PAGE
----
Former Vice President Mike Pence is steadily returning to the political fold and could be making preparations to run for the 2024 GOP presidential nomination, which may pit him against the president he served with, Donald Trump.
Specifically, Pence has joined the Heritage Foundation, probably the most influential conservative think tank in Washington. He is also beginning to write op-eds, giving speeches, and forming a political advocacy organization that will highlight the former president’s administration and accomplishments.
But earlier this month during a podcast, Trump ticked off several names of conservatives he believes are the future of the Republican Party. They included Sens. Josh Hawley of Missouri and Ted Cruz of Texas, along with Florida Gov. Ron DeSantis.
Mike Pence’s name wasn’t one of them, however.
It’s not at all clear that Trump has decided to run for another term in about four years when he’ll be 78. In recent weeks he has set up a political action committee and just this week launched a new website that will serve as a conduit to his legions of supporters.
— Conservative News (@BIZPACReview) March 30, 2021
Equally unclear is whether Pence can garner anywhere near the kind of support his running mate earned during the 2020 election, much of which Trump still retains, according to polling.
That’s because the former VP angered a sizable portion of Trump’s base when he went ahead and counted all electoral votes from states that the Trump campaign and some Republicans claimed were problematic due to pre-election voting rule changes.
And to win over those voters, Pence will have to shore up his allegiance to the former president as well as Trump’s policies, even as he defends his decision to defy Trump and count ballots as the Constitution requires.
That said, the Associated Press noted that Pence is the one Republican who can do it, according to GOP operatives and insiders.
“Anybody who can pull off an endorsement of Ted Cruz and become Donald Trump’s vice presidential nominee should not be counted out,” GOP strategist Alice Stewart, who was working for Cruz’s 2016 presidential campaign when the future VP endorsed him, told the AP.
“He has a way of splitting hairs and threading the needle that has paid off in the past,” Stewart added.
Still, others say they don’t think Pence is focused at all on 2024, but rather on helping Republicans win back the House and quite possibly even the Senate in 2022 midterms when the GOP is well-positioned to do so.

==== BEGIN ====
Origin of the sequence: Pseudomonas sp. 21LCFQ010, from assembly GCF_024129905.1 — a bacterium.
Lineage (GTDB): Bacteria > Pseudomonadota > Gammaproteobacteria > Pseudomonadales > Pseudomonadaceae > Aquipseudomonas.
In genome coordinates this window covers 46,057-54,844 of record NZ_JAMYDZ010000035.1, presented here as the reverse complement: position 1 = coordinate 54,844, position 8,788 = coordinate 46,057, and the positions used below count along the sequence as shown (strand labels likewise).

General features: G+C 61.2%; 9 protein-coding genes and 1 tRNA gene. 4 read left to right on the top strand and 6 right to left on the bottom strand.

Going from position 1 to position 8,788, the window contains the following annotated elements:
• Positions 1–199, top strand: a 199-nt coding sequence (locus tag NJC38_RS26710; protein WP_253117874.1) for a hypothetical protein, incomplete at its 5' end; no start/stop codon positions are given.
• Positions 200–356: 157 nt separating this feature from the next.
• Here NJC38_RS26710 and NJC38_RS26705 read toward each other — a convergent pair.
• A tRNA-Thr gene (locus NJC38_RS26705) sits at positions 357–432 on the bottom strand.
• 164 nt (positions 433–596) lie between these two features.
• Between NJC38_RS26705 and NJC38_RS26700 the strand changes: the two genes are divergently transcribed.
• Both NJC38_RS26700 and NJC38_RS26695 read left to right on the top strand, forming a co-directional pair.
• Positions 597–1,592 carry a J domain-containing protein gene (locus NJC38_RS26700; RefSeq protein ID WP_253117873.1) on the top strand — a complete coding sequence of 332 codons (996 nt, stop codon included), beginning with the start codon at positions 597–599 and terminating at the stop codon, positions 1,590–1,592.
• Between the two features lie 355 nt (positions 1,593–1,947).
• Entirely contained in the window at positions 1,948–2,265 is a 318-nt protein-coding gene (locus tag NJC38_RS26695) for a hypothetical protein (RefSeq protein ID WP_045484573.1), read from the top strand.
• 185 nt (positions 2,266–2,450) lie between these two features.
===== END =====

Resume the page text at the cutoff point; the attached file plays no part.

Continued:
“I think 2024’s a long time away and if Mike Pence runs for president he will appeal to the Republican base in a way that will make him a strong contender,” Rep. Jim Banks (R-Ind.), chair of the Republican Study Committee who has already backed a 2024 Pence presidential bid, told the AP.
“If and when Mike Pence steps back up to the plate, I think he will have strong appeal among Republicans nationwide,” he added.
Trump allies and former aides also told the AP that no one should try to over-analyze the former president’s omission of Pence’s name during the podcast earlier this month.
“That was not an exclusive list,” adviser Jason Miller told the newswire.
“Obviously Mike Pence has a very different persona, a very different tone. That probably is an understatement,” added former Wisconsin GOP Gov. Scott Walker, himself a 2016 presidential contender who is now head of the Young America’s Foundation and a friend of the former VP.
“As long as he can still talk about the things that Trump voters care about, but do so in a way that’s more reflective of kind of a Midwesterner, that I think … would be attractive to those voters,” he said.
Aides to both Trump and Pence say they have spoken several times since they have left office, adding that the two have mended fences.
“He was very complimentary of President Trump and he told us that he and President Trump had been talking and reminiscing about the great accomplishments of the administration and all of that,” said Rep. Mike Johnson (R-La.) of Pence’s speech to the Republican Study Committee last month.
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